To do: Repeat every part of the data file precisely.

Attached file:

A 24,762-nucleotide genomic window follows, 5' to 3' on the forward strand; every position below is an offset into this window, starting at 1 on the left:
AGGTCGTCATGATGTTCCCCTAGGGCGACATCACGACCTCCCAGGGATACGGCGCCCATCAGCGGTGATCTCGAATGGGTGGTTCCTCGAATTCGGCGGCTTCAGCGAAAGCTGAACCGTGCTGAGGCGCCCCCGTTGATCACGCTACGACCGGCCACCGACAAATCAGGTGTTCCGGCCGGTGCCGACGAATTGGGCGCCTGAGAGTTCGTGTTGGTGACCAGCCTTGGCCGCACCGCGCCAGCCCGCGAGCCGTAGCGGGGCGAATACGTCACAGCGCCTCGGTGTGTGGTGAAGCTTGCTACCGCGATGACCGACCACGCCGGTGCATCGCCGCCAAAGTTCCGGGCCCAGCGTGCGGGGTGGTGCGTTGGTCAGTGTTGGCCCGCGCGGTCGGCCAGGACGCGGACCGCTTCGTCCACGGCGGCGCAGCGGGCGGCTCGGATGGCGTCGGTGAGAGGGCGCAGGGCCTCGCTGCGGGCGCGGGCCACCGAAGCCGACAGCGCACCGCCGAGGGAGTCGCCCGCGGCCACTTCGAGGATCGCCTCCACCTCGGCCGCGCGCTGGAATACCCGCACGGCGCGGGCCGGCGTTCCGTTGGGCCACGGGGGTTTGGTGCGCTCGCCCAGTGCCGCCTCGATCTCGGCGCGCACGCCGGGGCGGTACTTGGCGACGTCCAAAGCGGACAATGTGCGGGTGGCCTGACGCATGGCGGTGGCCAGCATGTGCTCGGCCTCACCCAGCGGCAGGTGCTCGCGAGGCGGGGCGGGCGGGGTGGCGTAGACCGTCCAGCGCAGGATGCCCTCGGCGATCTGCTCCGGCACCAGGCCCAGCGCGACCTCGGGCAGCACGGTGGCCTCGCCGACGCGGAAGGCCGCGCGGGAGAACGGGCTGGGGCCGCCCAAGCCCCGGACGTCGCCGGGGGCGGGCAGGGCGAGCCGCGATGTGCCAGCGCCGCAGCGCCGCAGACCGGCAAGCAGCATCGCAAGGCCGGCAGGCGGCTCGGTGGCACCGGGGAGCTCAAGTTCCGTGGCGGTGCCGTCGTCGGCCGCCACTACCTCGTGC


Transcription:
A 24,762-nucleotide genomic window follows, 5' to 3' on the forward strand; every position below is an offset into this window, starting at 1 on the left:
AGGTCGTCATGATGTTCCCCTAGGGCGACATCACGACCTCCCAGGGATACGGCGCCCATCAGCGGTGATCTCGAATGGGTGGTTCCTCGAATTCGGCGGCTTCAGCGAAAGCTGAACCGTGCTGAGGCGCCCCCGTTGATCACGCTACGACCGGCCACCGACAAATCAGGTGTTCCGGCCGGTGCCGACGAATTGGGCGCCTGAGAGTTCGTGTTGGTGACCAGCCTTGGCCGCACCGCGCCAGCCCGCGAGCCGTAGCGGGGCGAATACGTCACAGCGCCTCGGTGTGTGGTGAAGCTTGCTACCGCGATGACCGACCACGCCGGTGCATCGCCGCCAAAGTTCCGGGCCCAGCGTGCGGGGTGGTGCGTTGGTCAGTGTTGGCCCGCGCGGTCGGCCAGGACGCGGACCGCTTCGTCCACGGCGGCGCAGCGGGCGGCTCGGATGGCGTCGGTGAGAGGGCGCAGGGCCTCGCTGCGGGCGCGGGCCACCGAAGCCGACAGCGCACCGCCGAGGGAGTCGCCCGCGGCCACTTCGAGGATCGCCTCCACCTCGGCCGCGCGCTGGAATACCCGCACGGCGCGGGCCGGCGTTCCGTTGGGCCACGGGGGTTTGGTGCGCTCGCCCAGTGCCGCCTCGATCTCGGCGCGCACGCCGGGGCGGTACTTGGCGACGTCCAAAGCGGACAATGTGCGGGTGGCCTGACGCATGGCGGTGGCCAGCATGTGCTCGGCCTCACCCAGCGGCAGGTGCTCGCGAGGCGGGGCGGGCGGGGTGGCGTAGACCGTCCAGCGCAGGATGCCCTCGGCGATCTGCTCCGGCACCAGGCCCAGCGCGACCTCGGGCAGCACGGTGGCCTCGCCGACGCGGAAGGCCGCGCGGGAGAACGGGCTGGGGCCGCCCAAGCCCCGGACGTCGCCGGGGGCGGGCAGGGCGAGCCGCGATGTGCCAGCGCCGCAGCGCCGCAGACCGGCAAGCAGCATCGCAAGGCCGGCAGGCGGCTCGGTGGCACCGGGGAGCTCAAGTTCCGTGGCGGTGCCGTCGTCGGCCGCCACTACCTCGTGC